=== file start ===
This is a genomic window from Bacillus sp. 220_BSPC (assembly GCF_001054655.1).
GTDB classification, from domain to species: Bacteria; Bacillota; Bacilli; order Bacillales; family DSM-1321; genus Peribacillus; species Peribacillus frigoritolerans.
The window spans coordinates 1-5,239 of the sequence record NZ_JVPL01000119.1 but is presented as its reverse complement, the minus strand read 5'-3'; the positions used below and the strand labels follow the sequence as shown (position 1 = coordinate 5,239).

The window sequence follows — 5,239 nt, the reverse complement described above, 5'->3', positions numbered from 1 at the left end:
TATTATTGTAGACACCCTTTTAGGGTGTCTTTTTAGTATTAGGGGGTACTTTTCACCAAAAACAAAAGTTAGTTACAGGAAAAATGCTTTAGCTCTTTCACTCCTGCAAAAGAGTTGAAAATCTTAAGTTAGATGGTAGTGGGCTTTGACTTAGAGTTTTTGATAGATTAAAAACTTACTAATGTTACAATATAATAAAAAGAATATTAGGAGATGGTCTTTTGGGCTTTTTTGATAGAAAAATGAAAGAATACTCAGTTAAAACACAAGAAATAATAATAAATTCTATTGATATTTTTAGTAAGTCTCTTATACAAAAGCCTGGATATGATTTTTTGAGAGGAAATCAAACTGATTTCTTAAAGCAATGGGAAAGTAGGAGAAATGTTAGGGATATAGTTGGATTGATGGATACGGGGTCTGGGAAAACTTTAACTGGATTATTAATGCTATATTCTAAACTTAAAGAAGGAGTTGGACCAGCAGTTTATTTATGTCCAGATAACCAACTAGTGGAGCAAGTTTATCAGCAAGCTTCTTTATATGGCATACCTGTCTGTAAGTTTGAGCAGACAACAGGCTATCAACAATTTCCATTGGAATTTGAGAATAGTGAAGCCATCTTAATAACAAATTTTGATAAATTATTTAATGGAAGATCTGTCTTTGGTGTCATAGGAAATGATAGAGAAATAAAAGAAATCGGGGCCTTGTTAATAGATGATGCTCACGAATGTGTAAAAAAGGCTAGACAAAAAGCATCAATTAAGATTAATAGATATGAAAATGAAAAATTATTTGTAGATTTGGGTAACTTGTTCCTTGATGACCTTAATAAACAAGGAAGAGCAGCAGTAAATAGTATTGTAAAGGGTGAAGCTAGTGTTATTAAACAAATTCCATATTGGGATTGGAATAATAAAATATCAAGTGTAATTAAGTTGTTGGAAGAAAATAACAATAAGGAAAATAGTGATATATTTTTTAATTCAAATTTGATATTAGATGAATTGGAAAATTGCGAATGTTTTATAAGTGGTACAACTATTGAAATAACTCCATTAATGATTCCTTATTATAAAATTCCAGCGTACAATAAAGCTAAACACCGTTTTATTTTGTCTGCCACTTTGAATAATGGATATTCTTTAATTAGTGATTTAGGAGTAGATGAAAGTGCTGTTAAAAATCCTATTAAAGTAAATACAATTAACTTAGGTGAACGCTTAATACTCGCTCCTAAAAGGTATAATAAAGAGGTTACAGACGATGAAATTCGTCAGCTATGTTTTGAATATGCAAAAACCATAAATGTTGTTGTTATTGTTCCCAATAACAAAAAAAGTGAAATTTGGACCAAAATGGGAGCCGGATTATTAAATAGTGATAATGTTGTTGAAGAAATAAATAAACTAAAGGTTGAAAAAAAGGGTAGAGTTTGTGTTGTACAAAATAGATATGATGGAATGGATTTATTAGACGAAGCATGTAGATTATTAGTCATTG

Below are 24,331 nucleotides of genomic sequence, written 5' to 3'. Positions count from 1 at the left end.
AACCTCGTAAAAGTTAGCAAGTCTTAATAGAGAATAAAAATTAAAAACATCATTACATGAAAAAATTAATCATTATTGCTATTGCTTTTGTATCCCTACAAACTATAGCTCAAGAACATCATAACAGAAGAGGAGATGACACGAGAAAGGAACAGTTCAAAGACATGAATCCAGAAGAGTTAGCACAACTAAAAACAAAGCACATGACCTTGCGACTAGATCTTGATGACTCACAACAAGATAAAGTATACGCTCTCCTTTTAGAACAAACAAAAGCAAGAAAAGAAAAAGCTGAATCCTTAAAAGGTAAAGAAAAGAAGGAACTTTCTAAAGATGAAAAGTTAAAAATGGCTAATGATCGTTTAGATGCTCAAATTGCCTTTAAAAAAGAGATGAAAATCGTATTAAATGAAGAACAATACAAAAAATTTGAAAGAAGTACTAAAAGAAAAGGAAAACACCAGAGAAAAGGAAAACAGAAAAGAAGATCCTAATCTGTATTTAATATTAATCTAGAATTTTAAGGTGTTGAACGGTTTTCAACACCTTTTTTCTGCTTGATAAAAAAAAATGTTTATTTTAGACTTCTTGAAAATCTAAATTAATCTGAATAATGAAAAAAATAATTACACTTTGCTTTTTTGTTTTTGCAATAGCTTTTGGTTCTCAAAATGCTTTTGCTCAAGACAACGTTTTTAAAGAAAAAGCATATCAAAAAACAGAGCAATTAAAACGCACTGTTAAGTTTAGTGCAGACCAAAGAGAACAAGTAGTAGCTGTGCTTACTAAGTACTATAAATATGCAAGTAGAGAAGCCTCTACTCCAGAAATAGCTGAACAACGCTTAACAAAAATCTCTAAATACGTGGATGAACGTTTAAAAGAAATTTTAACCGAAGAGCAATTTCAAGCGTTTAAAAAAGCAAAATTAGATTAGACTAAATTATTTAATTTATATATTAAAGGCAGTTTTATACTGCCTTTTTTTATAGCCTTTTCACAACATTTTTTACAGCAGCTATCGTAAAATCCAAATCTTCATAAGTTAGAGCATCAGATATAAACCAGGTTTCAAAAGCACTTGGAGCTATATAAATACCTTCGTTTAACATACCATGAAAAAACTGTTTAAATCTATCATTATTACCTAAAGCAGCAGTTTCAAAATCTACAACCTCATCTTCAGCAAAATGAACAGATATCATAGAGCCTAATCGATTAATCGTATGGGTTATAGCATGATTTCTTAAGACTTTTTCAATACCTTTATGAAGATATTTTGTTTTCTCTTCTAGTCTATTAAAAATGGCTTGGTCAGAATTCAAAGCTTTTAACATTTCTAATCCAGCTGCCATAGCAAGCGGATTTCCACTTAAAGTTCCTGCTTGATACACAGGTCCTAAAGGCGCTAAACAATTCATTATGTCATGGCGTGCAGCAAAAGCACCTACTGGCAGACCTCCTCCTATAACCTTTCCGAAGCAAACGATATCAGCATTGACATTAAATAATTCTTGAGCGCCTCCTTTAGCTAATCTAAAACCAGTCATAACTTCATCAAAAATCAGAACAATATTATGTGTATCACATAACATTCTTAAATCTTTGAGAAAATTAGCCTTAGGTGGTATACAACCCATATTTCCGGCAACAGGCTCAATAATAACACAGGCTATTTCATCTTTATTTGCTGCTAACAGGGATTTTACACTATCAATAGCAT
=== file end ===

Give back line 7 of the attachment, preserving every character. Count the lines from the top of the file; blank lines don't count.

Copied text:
AACCTCGTAAAAGTTAGCAAGTCTTAATAGAGAATAAAAATTAAAAACATCATTACATGAAAAAATTAATCATTATTGCTATTGCTTTTGTATCCCTACAAACTATAGCTCAAGAACATCATAACAGAAGAGGAGATGACACGAGAAAGGAACAGTTCAAAGACATGAATCCAGAAGAGTTAGCACAACTAAAAACAAAGCACATGACCTTGCGACTAGATCTTGATGACTCACAACAAGATAAAGTATACGCTCTCCTTTTAGAACAAACAAAAGCAAGAAAAGAAAAAGCTGAATCCTTAAAAGGTAAAGAAAAGAAGGAACTTTCTAAAGATGAAAAGTTAAAAATGGCTAATGATCGTTTAGATGCTCAAATTGCCTTTAAAAAAGAGATGAAAATCGTATTAAATGAAGAACAATACAAAAAATTTGAAAGAAGTACTAAAAGAAAAGGAAAACACCAGAGAAAAGGAAAACAGAAAAGAAGATCCTAATCTGTATTTAATATTAATCTAGAATTTTAAGGTGTTGAACGGTTTTCAACACCTTTTTTCTGCTTGATAAAAAAAAATGTTTATTTTAGACTTCTTGAAAATCTAAATTAATCTGAATAATGAAAAAAATAATTACACTTTGCTTTTTTGTTTTTGCAATAGCTTTTGGTTCTCAAAATGCTTTTGCTCAAGACAACGTTTTTAAAGAAAAAGCATATCAAAAAACAGAGCAATTAAAACGCACTGTTAAGTTTAGTGCAGACCAAAGAGAACAAGTAGTAGCTGTGCTTACTAAGTACTATAAATATGCAAGTAGAGAAGCCTCTACTCCAGAAATAGCTGAACAACGCTTAACAAAAATCTCTAAATACGTGGATGAACGTTTAAAAGAAATTTTAACCGAAGAGCAATTTCAAGCGTTTAAAAAAGCAAAATTAGATTAGACTAAATTATTTAATTTATATATTAAAGGCAGTTTTATACTGCCTTTTTTTATAGCCTTTTCACAACATTTTTTACAGCAGCTATCGTAAAATCCAAATCTTCATAAGTTAGAGCATCAGATATAAACCAGGTTTCAAAAGCACTTGGAGCTATATAAATACCTTCGTTTAACATACCATGAAAAAACTGTTTAAATCTATCATTATTACCTAAAGCAGCAGTTTCAAAATCTACAACCTCATCTTCAGCAAAATGAACAGATATCATAGAGCCTAATCGATTAATCGTATGGGTTATAGCATGATTTCTTAAGACTTTTTCAATACCTTTATGAAGATATTTTGTTTTCTCTTCTAGTCTATTAAAAATGGCTTGGTCAGAATTCAAAGCTTTTAACATTTCTAATCCAGCTGCCATAGCAAGCGGATTTCCACTTAAAGTTCCTGCTTGATACACAGGTCCTAAAGGCGCTAAACAATTCATTATGTCATGGCGTGCAGCAAAAGCACCTACTGGCAGACCTCCTCCTATAACCTTTCCGAAGCAAACGATATCAGCATTGACATTAAATAATTCTTGAGCGCCTCCTTTAGCTAATCTAAAACCAGTCATAACTTCATCAAAAATCAGAACAATATTATGTGTATCACATAACATTCTTAAATCTTTGAGAAAATTAGCCTTAGGTGGTATACAACCCATATTTCCGGCAACAGGCTCAATAATAACACAGGCTATTTCATCTTTATTTGCTGCTAACAGGGATTTTACACTATCAATAGCAT